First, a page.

When playing road hockey, it's important to keep an eye out for automobiles. After all, you're playing on their turf, and they're much, much bigger than you. So when one happens your way, you shout "Car!" and you get out of the way.
Pond hockey players face no such hazards. Your chances of being hit by a car while skating on a frozen river are slim. But, as this video shows, you do have to keep an eye out for sliding helicopters:
Yes, you did just see a full-sized helicopter nearly score a goal in a game of pond hockey.
There's more to the story, though. This wasn't some act of recklessness that narrowly missed killing a group of northern Canadian puck heads, either by running them over or cracking the ice on which they skated.
As Bradley Friesen, the helicopter pilot who shot the video and was driving the copter, notes in an e-mail written to Transport Canada, this was a carefully orchestrated shot for what's sure to be one of the greatest hockey games ever put on film.
"I truly believe it was done in a safe, and responsible manner," he says, "without danger to the aircraft or crew-members on the ground."
Transport Canada has yet to contact Friesen, so he's effectively calling law enforcement on himself, but it's probably smart. After uploading the clip above, it was picked up by video sites with headlines like "Helicopter nearly kills hockey players!"
That's the sort of thing that gets a guy's pilot license revoked. So Friesen decided the best thing to do was get out in front of it as best he could. The next day, he released a behind-the-scenes video of the shot with additional context, and fired off the email:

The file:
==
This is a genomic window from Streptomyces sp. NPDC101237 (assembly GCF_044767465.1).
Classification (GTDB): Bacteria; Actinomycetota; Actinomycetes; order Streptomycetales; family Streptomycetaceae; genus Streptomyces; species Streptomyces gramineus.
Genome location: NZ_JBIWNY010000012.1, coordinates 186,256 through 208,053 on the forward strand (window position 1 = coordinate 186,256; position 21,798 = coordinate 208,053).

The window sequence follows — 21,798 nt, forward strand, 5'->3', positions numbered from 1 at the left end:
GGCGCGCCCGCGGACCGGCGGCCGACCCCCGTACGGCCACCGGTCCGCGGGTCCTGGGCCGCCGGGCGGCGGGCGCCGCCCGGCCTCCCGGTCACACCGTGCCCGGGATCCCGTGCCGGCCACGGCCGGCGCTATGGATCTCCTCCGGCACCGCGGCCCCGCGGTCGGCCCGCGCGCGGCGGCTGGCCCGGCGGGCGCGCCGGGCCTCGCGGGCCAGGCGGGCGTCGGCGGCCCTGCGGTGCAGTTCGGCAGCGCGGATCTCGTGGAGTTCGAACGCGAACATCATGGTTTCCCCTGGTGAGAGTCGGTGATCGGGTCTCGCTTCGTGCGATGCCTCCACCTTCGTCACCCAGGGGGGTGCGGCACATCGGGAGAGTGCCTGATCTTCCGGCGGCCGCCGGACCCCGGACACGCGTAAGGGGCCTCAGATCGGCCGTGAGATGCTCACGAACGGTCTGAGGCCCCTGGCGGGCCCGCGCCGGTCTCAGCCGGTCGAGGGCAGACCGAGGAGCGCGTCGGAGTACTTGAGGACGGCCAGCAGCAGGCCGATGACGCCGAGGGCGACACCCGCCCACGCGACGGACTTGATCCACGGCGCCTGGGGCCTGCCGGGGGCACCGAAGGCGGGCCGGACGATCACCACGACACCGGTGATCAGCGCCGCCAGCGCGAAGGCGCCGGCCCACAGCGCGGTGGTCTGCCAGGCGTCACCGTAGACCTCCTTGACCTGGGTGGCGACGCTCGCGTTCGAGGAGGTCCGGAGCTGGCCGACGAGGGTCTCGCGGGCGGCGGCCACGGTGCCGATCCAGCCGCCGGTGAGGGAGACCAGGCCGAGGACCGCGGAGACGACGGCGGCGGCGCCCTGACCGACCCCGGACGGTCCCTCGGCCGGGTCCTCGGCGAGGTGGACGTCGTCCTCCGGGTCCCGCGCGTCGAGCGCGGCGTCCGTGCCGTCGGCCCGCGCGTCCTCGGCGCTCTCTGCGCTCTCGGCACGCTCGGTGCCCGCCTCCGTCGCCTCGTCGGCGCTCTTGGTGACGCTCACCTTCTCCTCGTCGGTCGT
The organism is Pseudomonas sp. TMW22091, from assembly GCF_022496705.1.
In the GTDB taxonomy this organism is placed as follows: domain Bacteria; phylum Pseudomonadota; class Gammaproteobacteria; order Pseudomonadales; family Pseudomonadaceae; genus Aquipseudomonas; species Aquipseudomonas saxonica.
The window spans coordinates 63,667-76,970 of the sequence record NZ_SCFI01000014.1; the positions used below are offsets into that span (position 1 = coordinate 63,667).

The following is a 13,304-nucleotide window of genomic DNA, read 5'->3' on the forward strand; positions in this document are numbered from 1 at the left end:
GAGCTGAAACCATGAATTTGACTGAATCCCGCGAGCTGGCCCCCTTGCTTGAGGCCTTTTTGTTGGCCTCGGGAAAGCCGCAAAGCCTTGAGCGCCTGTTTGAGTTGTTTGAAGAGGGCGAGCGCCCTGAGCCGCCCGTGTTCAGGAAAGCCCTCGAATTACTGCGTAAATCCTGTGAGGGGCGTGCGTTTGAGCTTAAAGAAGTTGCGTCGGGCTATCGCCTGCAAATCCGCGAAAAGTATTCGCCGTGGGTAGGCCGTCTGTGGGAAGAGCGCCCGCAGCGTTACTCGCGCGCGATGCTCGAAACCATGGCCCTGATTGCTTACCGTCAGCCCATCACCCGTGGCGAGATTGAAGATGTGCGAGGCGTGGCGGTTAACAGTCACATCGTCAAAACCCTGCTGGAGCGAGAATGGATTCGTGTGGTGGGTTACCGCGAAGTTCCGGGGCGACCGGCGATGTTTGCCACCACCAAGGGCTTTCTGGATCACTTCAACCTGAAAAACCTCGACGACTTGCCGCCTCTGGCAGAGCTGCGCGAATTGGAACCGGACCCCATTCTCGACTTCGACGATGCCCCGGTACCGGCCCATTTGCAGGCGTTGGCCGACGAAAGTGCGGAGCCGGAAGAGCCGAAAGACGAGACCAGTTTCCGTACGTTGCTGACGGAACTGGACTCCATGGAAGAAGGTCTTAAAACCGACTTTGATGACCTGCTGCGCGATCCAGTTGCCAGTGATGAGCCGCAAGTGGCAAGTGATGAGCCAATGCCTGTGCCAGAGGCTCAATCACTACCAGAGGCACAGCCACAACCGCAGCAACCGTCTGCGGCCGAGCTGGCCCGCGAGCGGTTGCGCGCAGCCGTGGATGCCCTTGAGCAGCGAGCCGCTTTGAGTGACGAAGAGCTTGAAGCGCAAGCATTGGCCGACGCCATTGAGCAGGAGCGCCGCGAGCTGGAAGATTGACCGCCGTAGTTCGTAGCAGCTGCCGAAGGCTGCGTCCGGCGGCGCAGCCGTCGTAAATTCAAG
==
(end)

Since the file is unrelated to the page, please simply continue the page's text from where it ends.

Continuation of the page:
Here's the video, which is just about as amazing as the first.
And here's the full e-mail, where Friesen explains all the prep work and safety checks done in advance of that big shot:
I'm sure this is unusual for a pilot to essentially call enforcement on himself, but I put a video online yesterday that I feel might need some explanation. I truly believe it was done in a safe, and responsible manner, without danger to the aircraft or crew-members on the "ground". Since the video is already generating a lot of World Wide views, I figured it would be best to show you and explain how the video was done.
So, Saturday morning, I took off at 6:30am, and flew up to inspect lakes for the perfect hockey game. I found the exact lake I was looking for, landed on a small raised beach and chopped through the ice with a hatchet and measured. Like I suspected, the ice was more than 10" thick. By the farmers almanac ice safety chart, that's thick enough to safely support the weight of a 3.5 ton medium sized truck. More than enough to support the weight of skaters and a light helicopter.
I flew back to YPK, and met 4 buddies who are former WHL hockey players. I flew them 2 at a time back to the lake, and filmed them skating and playing hockey.